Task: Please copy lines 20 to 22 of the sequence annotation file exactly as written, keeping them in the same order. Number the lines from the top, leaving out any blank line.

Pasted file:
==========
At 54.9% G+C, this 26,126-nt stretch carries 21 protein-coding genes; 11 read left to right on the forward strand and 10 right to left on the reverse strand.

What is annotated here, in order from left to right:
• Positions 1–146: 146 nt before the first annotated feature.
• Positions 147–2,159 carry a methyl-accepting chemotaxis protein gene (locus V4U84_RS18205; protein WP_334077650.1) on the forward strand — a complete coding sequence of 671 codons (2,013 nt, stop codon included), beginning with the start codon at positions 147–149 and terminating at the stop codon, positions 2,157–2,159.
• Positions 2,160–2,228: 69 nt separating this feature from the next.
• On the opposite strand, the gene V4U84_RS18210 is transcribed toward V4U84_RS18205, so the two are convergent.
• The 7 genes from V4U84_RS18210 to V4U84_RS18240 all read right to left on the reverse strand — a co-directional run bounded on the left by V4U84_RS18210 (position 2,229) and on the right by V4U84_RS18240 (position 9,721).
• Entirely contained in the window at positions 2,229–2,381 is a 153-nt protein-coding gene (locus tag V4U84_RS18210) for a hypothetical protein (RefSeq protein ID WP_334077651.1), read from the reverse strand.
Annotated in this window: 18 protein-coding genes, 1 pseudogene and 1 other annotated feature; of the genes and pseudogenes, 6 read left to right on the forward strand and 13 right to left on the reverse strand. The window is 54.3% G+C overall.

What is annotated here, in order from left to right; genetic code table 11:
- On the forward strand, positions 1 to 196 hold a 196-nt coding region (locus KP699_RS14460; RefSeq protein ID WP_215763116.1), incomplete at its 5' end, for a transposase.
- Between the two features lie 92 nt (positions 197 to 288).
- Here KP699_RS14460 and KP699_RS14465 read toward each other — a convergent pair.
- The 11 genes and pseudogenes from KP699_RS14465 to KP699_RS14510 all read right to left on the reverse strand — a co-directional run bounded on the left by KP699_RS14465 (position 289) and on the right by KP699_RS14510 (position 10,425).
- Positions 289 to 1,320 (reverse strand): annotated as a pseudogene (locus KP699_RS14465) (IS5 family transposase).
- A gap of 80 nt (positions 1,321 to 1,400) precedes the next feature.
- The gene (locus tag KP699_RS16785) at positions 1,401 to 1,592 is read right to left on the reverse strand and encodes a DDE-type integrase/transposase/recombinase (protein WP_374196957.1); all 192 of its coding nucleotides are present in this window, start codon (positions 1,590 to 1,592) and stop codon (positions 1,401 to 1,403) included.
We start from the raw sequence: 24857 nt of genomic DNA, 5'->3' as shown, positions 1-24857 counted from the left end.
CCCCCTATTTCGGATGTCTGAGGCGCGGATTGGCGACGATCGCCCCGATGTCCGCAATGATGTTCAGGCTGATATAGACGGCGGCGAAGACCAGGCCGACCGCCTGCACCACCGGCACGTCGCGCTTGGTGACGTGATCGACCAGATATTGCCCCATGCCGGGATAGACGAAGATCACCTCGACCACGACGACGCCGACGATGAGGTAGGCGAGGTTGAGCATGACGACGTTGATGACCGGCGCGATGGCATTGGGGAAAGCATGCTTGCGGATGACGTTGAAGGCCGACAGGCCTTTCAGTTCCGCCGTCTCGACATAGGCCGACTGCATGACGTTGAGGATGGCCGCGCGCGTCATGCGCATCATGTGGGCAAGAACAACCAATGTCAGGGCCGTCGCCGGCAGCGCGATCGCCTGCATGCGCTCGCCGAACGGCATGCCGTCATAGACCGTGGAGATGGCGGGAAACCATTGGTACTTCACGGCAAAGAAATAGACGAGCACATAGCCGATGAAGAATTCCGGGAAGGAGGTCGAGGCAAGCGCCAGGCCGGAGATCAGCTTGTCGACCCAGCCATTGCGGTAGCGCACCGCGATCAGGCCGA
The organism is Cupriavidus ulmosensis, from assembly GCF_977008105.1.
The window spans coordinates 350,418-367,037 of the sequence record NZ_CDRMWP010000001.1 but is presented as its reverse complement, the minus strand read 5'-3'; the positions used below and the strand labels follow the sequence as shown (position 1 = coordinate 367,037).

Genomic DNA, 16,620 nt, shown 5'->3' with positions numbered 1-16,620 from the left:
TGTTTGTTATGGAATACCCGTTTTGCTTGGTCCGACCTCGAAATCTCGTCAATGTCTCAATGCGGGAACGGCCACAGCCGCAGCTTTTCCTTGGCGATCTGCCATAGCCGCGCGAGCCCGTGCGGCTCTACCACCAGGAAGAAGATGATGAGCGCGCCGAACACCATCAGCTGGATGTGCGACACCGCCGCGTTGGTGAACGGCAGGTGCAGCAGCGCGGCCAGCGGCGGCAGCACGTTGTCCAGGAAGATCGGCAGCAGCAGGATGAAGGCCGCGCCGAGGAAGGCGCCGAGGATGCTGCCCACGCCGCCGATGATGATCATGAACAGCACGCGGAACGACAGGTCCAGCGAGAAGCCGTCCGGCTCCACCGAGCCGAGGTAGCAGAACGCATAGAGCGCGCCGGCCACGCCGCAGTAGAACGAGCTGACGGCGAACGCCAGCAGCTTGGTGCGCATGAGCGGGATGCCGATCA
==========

The organism is Cupriavidus ulmosensis, from assembly GCF_977008105.1.
The window spans coordinates 350,418-367,037 of the sequence record NZ_CDRMWP010000001.1 but is presented as its reverse complement, the minus strand read 5'-3'; the positions used below and the strand labels follow the sequence as shown (position 1 = coordinate 367,037).

Genomic DNA, 16,620 nt, shown 5'->3' with positions numbered 1-16,620 from the left: